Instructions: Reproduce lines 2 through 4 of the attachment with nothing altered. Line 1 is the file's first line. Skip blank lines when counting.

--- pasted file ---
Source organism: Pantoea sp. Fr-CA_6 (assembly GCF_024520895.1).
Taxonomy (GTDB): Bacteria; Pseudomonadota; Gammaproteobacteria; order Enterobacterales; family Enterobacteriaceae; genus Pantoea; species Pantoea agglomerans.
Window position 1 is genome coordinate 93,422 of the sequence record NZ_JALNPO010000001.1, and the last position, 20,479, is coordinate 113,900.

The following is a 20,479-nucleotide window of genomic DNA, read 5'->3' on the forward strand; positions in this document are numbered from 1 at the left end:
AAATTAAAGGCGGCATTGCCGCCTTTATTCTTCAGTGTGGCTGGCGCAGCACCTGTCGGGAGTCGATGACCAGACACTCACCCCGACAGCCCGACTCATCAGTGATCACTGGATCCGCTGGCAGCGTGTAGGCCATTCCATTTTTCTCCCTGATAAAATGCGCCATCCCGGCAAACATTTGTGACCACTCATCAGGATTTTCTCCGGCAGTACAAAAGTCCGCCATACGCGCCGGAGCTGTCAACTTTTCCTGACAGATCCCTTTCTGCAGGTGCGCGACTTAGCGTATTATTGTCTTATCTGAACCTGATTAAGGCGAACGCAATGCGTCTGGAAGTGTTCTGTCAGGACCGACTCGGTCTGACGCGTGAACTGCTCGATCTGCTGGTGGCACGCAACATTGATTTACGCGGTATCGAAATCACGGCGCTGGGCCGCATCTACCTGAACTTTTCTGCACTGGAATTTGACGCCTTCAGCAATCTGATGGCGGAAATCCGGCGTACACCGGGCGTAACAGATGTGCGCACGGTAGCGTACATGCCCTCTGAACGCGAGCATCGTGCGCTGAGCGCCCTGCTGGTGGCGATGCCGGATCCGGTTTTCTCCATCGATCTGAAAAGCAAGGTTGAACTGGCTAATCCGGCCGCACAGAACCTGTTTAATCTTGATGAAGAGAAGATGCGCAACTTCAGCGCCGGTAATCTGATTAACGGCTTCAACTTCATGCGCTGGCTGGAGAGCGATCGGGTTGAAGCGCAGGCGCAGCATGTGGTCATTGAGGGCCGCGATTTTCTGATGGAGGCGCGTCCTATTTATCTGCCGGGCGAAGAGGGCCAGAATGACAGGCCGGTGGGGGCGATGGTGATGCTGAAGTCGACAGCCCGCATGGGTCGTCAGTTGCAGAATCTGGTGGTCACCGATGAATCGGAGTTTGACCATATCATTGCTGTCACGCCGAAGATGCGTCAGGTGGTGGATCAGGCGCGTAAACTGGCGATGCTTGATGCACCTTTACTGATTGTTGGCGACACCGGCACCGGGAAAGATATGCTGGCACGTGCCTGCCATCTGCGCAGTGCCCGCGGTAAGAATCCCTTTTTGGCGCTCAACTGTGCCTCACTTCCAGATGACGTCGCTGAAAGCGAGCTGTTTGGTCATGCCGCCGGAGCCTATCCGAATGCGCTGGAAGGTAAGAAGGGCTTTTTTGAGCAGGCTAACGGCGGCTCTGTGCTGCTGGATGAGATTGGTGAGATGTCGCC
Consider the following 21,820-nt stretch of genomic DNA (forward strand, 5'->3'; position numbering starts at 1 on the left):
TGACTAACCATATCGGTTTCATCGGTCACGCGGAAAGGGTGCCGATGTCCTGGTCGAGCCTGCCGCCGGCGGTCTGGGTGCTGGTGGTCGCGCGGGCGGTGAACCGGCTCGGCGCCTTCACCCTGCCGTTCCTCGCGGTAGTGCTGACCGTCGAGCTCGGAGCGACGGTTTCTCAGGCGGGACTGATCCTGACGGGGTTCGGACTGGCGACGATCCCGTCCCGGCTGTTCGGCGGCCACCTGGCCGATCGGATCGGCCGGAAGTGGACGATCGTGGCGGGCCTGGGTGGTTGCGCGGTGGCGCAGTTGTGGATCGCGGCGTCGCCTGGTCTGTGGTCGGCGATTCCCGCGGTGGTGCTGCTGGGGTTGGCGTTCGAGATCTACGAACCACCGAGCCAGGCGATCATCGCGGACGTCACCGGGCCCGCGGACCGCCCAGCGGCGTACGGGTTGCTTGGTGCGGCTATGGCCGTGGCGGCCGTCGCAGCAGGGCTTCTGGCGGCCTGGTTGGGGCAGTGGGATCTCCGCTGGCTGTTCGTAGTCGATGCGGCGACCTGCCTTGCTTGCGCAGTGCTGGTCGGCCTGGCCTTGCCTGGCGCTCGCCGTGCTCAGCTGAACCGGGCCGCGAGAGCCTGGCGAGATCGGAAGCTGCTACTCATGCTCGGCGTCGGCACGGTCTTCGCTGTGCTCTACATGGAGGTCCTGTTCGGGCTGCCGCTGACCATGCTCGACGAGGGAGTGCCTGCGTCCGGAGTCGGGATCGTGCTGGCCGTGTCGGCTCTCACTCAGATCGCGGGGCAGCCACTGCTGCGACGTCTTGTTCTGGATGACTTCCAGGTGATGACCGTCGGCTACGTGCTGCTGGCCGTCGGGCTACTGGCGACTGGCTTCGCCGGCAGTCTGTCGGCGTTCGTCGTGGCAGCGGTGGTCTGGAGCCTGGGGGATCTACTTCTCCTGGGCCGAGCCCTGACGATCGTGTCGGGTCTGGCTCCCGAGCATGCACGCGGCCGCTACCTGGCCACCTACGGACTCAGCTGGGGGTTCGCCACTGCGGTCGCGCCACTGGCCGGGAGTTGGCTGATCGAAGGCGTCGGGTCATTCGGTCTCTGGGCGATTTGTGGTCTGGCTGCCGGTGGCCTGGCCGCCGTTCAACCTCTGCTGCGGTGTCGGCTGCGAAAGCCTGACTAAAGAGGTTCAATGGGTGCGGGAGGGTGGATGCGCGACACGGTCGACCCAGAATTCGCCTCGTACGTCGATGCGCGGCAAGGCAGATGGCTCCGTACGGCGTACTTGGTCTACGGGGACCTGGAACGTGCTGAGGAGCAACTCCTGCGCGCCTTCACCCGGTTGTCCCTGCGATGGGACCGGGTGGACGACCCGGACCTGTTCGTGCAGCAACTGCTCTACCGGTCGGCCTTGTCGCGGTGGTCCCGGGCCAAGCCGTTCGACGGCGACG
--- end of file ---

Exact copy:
Taxonomy (GTDB): Bacteria; Pseudomonadota; Gammaproteobacteria; order Enterobacterales; family Enterobacteriaceae; genus Pantoea; species Pantoea agglomerans.
Window position 1 is genome coordinate 93,422 of the sequence record NZ_JALNPO010000001.1, and the last position, 20,479, is coordinate 113,900.

The following is a 20,479-nucleotide window of genomic DNA, read 5'->3' on the forward strand; positions in this document are numbered from 1 at the left end: